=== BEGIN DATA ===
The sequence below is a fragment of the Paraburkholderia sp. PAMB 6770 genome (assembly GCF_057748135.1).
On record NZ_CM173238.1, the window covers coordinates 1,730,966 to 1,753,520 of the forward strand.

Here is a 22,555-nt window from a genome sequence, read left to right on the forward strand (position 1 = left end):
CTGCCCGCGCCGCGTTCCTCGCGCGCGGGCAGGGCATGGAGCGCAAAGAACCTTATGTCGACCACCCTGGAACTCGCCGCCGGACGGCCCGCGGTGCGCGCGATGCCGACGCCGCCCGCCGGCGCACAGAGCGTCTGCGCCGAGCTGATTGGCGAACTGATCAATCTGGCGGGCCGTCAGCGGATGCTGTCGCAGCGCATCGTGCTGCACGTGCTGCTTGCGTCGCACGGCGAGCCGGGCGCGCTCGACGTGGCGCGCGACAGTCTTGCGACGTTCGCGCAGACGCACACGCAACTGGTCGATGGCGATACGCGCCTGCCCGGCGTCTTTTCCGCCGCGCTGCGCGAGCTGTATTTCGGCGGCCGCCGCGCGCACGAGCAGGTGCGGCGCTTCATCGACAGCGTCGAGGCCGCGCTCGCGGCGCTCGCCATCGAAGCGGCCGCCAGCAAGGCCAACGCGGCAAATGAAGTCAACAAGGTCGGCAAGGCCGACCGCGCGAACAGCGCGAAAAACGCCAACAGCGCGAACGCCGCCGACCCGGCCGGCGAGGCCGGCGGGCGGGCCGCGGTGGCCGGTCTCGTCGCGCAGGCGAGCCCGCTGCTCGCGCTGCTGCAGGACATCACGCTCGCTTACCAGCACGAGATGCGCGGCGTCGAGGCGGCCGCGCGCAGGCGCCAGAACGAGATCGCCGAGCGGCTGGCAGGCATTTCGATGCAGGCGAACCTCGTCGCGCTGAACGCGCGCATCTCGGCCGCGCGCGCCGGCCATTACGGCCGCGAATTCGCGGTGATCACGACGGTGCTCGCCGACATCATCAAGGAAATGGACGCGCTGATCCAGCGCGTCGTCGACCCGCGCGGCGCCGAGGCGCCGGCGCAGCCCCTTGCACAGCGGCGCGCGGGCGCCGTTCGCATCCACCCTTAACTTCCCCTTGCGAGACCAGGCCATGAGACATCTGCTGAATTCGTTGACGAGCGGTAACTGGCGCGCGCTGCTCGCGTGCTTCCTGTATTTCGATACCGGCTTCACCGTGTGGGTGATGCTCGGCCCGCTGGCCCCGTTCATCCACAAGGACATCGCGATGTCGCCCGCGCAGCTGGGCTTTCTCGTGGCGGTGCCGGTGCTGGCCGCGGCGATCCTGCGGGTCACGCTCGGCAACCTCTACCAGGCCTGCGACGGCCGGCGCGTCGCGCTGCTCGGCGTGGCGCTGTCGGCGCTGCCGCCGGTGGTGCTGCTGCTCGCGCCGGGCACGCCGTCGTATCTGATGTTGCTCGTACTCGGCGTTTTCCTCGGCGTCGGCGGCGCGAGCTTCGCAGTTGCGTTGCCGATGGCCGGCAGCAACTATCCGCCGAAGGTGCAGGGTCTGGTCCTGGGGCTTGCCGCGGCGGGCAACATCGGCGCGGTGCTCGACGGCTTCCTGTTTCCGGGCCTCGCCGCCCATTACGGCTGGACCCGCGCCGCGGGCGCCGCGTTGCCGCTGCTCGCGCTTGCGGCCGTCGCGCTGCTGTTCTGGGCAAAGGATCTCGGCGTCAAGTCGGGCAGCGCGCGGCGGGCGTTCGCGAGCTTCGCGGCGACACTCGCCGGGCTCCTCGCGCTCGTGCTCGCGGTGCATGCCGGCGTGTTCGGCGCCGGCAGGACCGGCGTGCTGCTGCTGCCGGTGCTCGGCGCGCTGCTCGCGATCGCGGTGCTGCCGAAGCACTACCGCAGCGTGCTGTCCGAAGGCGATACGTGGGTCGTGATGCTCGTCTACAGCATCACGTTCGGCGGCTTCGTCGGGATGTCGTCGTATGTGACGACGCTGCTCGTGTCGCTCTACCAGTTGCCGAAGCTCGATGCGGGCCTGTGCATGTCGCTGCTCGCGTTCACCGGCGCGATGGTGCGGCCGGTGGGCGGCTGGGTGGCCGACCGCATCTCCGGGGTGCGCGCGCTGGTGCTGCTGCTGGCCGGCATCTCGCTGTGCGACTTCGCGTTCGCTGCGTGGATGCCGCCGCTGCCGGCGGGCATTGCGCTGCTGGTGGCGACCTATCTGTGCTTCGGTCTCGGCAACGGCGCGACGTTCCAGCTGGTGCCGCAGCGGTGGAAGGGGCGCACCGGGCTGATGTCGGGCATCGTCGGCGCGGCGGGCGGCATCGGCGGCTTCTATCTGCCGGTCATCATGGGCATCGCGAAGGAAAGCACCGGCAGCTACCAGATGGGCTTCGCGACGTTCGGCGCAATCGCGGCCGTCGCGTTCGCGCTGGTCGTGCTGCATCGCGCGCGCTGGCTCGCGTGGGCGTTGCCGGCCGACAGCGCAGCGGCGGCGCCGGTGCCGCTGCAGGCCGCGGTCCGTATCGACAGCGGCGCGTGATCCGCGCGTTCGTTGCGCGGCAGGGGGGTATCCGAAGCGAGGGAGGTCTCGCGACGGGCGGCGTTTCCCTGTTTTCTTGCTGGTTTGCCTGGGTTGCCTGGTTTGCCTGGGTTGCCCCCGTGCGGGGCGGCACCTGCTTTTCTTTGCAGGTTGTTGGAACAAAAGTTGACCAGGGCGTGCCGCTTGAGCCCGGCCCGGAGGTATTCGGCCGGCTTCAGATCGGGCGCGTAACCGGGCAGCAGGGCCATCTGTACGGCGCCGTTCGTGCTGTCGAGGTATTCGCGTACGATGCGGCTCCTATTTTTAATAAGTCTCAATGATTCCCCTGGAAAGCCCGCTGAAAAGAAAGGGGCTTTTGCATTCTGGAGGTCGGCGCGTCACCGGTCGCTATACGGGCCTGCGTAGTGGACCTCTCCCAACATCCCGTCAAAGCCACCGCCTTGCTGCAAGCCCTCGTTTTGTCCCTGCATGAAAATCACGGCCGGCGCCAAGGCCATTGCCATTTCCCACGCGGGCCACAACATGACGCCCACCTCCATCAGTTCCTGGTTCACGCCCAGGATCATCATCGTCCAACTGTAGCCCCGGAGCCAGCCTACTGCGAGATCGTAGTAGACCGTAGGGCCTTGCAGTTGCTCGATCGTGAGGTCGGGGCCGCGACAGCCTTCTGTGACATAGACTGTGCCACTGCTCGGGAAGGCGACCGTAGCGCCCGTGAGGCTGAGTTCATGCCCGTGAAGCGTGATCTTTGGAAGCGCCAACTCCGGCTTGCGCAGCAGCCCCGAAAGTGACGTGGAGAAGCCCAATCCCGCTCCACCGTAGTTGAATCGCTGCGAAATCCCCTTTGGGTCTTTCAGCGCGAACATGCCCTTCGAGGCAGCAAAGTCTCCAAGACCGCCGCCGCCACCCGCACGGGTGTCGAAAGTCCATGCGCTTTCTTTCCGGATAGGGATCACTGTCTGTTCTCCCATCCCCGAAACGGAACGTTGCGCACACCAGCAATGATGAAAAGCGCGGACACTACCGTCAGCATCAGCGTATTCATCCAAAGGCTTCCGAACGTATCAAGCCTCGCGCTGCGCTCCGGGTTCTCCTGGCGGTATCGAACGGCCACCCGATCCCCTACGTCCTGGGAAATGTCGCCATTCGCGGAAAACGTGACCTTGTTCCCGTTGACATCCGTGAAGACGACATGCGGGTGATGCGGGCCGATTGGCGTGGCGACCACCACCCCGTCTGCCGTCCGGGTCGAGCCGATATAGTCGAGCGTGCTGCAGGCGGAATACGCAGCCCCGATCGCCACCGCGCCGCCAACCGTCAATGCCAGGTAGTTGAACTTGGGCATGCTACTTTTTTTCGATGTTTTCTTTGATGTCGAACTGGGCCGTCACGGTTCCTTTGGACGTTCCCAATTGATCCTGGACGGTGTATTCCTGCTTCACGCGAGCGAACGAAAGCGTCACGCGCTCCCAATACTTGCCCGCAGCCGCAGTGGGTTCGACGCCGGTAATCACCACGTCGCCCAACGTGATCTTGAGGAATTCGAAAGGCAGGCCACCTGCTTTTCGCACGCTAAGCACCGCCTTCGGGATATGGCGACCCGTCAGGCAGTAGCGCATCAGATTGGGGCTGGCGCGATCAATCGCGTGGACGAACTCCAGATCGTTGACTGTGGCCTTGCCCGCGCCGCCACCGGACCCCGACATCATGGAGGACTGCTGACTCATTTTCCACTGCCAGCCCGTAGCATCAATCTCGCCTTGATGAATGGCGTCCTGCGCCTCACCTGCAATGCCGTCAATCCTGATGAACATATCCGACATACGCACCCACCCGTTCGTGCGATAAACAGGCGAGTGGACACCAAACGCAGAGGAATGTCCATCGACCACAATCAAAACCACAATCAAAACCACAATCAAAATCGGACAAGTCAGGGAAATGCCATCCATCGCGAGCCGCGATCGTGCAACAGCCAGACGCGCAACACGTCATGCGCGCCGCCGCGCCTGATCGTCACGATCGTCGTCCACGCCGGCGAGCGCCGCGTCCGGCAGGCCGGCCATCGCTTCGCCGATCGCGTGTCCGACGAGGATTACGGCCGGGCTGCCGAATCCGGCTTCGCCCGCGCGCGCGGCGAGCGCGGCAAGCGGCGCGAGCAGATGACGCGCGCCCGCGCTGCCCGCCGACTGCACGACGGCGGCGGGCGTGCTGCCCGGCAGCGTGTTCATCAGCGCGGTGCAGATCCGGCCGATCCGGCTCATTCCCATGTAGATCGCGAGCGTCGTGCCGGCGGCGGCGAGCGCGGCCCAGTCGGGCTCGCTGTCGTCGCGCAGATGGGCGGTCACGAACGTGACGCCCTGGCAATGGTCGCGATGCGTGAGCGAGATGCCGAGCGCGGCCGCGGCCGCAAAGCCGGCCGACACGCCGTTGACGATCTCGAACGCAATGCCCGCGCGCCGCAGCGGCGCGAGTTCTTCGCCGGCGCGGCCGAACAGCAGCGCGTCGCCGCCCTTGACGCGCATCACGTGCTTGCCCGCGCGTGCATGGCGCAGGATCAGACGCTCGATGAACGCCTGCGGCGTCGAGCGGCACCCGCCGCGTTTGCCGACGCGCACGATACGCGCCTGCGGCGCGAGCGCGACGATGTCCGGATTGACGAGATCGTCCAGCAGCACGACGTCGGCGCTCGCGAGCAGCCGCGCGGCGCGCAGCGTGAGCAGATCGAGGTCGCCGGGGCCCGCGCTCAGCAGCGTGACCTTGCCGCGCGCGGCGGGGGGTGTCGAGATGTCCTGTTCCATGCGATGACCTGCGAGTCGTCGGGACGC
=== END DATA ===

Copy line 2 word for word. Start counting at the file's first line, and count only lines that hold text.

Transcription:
On record NZ_CM173238.1, the window covers coordinates 1,730,966 to 1,753,520 of the forward strand.